Thursday, January 22, 2009

Requiem to a Shoe

What do you do with those old sneakers when they have outlived their glory days? I'm not talking nice expensive shoes you wore a few times and don't want any more. I'm talking about the shoes you've had for years, like since the dinosaurs roamed the earth. The fit-like-you've-never-taken-them-off, smell-like-you've-never-taken-them-off, more-hole-than-shoe shoes. Uh-huh, you know what I'm taking about.

I've had these shoes (to the right) for four years, and I wore them right up until the left sole became completely detached from the body. Unfortunately, I haven't been able to get rid of them; sure I could just toss them in the trash, but what a waste! Plus, everywhere that accepts donations is restricted to "gently used items," which these shoes most defiantly aren't.

But there is a solution! Nike Reuse-a-Shoe collects old shoes and makes them into tracks and playing fields for schools and communities.
"Clean out your closet, take a peek under the bed and ask your friends and family – chances are, you'll find a few pairs of kicks lying around that have seen better days. When it's time to say goodbye, bring your athletic shoes to any Reuse-A-Shoe drop-off location – there are more than 300 around the world... Keep in mind, an individual person can bring up to 10 pairs of shoes at one time – more might overwhelm our collection bins. If you're not near a drop-off location, you can also mail your worn-out sneakers to our recycling facility – but please, only mail your shoes if you have to, as shipping small numbers of shoes to our facility creates a larger carbon footprint."

Well what about those not-so-gently used clothes, you ask? The picture on the left is of a jacket I have had since 6th grade, that makes it 6 years old, and I got it at a value village, so who knows how old it really is. Having lived through so many years of Seattle rain, frequent falling over, and my more recent interaction with a door jam, it doesn't resemble a nice leather coat anymore, so much as a severely botched experiment. Multiple severely botched experiments. While I am finally resigned to buying a new coat this weekend (at the local Goodwill) I cannot bring myself to toss this one out, at least not in the trash. Retex Northwest, in Mill Creek, Washington accepts donations of "unwanted cloths, shoes, backpacks and other textiles," in any condition. "Collected textiles and shoes are shipped to overseas grading stations where they are sorted by size, season, gender, and condition... then shipped to countries which are experiencing severe shortages of even the most basic clothing. Garments which are no longer wearable can be made into 'rags' or pulled apart and reprocessed into fibers for paper, upholstery, and insulation materials. Cloths which can’t be recycled are composted whenever possible. Less than 5% of the unused clothing will end up as solid waste."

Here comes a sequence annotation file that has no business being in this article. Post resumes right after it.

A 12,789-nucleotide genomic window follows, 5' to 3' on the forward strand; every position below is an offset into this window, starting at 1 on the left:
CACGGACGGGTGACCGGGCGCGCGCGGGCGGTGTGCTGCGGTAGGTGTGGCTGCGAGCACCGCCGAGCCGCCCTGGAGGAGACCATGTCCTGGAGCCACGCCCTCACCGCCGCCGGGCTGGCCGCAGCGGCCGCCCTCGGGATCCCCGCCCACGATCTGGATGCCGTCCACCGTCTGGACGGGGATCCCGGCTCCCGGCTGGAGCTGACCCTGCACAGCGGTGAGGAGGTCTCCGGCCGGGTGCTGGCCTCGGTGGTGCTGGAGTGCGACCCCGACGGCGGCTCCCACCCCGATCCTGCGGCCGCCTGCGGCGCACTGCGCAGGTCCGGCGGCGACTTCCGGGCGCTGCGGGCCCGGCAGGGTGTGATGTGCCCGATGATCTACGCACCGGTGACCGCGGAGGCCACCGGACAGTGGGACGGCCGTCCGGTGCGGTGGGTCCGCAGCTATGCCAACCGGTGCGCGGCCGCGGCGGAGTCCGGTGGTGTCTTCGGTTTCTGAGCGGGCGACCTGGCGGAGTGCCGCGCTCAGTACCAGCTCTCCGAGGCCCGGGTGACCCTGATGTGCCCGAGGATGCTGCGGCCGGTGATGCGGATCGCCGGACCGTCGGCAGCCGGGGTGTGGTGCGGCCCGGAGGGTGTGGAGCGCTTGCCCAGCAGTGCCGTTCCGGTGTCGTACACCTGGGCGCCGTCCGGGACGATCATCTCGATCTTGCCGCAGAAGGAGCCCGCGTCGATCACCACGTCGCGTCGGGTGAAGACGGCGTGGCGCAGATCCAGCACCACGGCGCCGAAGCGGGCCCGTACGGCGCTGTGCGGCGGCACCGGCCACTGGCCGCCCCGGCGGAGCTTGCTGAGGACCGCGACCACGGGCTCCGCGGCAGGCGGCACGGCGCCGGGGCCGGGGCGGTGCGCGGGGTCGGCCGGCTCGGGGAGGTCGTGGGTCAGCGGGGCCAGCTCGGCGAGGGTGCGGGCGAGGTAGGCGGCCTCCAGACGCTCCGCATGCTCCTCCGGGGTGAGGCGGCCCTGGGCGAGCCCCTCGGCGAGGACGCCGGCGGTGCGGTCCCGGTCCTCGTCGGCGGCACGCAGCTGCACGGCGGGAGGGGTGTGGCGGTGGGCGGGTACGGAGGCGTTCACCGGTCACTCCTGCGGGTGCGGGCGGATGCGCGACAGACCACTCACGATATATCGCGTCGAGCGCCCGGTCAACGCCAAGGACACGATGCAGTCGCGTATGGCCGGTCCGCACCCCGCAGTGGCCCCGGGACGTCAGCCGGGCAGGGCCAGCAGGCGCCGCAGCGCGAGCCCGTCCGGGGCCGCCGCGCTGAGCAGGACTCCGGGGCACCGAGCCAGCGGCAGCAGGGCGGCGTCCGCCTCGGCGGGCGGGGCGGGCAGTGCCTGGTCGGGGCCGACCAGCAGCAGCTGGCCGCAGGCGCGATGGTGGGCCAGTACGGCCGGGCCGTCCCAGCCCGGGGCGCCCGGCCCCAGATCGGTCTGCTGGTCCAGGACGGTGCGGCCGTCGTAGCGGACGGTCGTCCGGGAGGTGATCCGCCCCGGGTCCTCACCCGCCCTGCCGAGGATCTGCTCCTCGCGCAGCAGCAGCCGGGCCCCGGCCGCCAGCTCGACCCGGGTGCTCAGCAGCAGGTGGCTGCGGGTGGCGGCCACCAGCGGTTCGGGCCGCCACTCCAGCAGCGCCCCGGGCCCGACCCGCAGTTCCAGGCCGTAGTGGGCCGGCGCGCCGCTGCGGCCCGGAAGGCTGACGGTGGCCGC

Anonymous said...

Yikes! That shoe looks like it might eat me. k8

Anonymous said...

Interesting article in today's Seattle Times about how the cobblers (shoe repair) are thriving, in addition to other creative ways people are saving or cutting back.

lynna said...

Larkin: Wow; that is quite the wardrobe. I have this favorite yellow, purple, green striped turtle neck shirt that I have not been able to give up. It is frayed on many edges and I always feel kind of poor when I wear it. Almost as if I should be embarrased that my clothes are ragged. After seeing that shoe and coat, um, I think my shirt just might be in good shape! I think I will keep it a little longer. I never liked Nike as I thought they used too many child sweat shops and their shoes were way overpriced but I will have to re-evaluate my bias after reading about the Reuse a shoe. Thank you for broadening my horizons. Lynn